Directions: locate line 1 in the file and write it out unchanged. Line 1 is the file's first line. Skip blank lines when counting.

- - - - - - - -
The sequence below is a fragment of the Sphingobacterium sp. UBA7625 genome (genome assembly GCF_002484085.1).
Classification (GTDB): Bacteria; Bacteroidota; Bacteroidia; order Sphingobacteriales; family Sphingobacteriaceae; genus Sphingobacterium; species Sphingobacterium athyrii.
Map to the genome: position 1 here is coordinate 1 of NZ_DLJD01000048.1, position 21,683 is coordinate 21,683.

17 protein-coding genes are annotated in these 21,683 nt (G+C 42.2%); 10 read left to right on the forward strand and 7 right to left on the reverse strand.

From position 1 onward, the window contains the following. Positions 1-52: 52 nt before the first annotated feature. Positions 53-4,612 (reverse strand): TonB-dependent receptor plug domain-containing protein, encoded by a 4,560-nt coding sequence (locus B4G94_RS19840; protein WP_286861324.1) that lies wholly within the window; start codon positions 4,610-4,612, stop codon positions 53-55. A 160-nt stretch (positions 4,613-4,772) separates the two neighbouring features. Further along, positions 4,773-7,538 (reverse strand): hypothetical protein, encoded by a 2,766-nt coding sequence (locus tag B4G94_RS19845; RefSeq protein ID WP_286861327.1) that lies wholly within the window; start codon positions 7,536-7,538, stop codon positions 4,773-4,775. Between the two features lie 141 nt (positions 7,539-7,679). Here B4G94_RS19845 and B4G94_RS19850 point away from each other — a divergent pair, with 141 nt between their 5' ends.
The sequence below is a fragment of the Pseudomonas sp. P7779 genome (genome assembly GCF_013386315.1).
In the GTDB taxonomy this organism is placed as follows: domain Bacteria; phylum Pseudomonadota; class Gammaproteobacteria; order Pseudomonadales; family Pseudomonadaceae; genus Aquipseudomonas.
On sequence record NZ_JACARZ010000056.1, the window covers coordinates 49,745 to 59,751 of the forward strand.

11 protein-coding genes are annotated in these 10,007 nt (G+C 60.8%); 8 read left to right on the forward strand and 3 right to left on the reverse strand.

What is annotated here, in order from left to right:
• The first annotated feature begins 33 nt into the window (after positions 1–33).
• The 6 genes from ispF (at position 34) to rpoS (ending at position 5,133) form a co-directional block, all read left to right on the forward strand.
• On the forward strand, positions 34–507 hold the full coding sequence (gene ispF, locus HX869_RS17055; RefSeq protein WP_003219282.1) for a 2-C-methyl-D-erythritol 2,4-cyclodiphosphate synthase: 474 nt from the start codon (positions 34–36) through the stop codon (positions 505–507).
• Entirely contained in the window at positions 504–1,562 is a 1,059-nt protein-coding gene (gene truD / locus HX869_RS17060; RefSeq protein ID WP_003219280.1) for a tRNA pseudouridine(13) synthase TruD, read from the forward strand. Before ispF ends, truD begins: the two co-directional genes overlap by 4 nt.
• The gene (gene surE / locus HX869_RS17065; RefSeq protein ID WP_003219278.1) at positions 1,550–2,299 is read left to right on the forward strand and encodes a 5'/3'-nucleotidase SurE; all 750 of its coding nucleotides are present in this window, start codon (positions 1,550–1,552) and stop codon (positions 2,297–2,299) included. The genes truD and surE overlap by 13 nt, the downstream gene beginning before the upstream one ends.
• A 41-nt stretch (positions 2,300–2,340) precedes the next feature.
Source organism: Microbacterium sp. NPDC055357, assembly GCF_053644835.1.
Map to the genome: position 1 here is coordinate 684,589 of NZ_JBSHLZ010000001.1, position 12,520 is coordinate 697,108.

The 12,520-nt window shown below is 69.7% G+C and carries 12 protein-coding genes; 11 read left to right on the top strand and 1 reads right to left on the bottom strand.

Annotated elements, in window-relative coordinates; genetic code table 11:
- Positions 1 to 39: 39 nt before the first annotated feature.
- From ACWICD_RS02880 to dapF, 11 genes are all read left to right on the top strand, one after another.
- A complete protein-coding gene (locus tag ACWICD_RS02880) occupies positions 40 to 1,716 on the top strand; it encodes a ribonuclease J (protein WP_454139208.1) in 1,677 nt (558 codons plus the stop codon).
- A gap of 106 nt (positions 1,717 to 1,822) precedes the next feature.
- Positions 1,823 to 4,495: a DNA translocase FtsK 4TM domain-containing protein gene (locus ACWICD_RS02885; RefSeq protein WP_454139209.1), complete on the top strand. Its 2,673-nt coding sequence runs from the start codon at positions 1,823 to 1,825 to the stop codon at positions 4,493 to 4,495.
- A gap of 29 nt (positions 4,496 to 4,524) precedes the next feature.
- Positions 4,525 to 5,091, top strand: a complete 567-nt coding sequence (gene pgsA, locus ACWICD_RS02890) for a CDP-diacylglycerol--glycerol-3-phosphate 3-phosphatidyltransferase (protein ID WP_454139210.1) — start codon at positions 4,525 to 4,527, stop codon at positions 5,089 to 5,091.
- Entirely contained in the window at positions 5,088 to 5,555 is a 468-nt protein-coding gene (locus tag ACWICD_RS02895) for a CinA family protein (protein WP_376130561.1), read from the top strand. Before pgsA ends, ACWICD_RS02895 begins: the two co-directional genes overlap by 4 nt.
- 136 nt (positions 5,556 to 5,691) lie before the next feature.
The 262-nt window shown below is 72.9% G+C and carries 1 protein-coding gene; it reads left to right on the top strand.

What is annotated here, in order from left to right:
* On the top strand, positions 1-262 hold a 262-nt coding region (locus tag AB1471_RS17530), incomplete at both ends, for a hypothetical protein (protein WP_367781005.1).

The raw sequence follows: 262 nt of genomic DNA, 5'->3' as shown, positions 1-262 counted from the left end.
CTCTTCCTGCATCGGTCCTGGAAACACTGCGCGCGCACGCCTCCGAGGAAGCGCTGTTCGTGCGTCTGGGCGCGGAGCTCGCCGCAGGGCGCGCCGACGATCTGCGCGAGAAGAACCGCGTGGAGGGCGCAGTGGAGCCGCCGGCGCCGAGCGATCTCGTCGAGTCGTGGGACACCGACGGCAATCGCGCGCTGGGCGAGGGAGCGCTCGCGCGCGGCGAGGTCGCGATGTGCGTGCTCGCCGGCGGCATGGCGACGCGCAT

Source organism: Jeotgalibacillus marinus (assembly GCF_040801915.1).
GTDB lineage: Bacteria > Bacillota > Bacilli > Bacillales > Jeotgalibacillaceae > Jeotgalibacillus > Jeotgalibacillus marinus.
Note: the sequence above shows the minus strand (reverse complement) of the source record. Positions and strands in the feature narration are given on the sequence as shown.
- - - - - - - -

The sequence below is a fragment of the Sphingobacterium sp. UBA7625 genome (genome assembly GCF_002484085.1).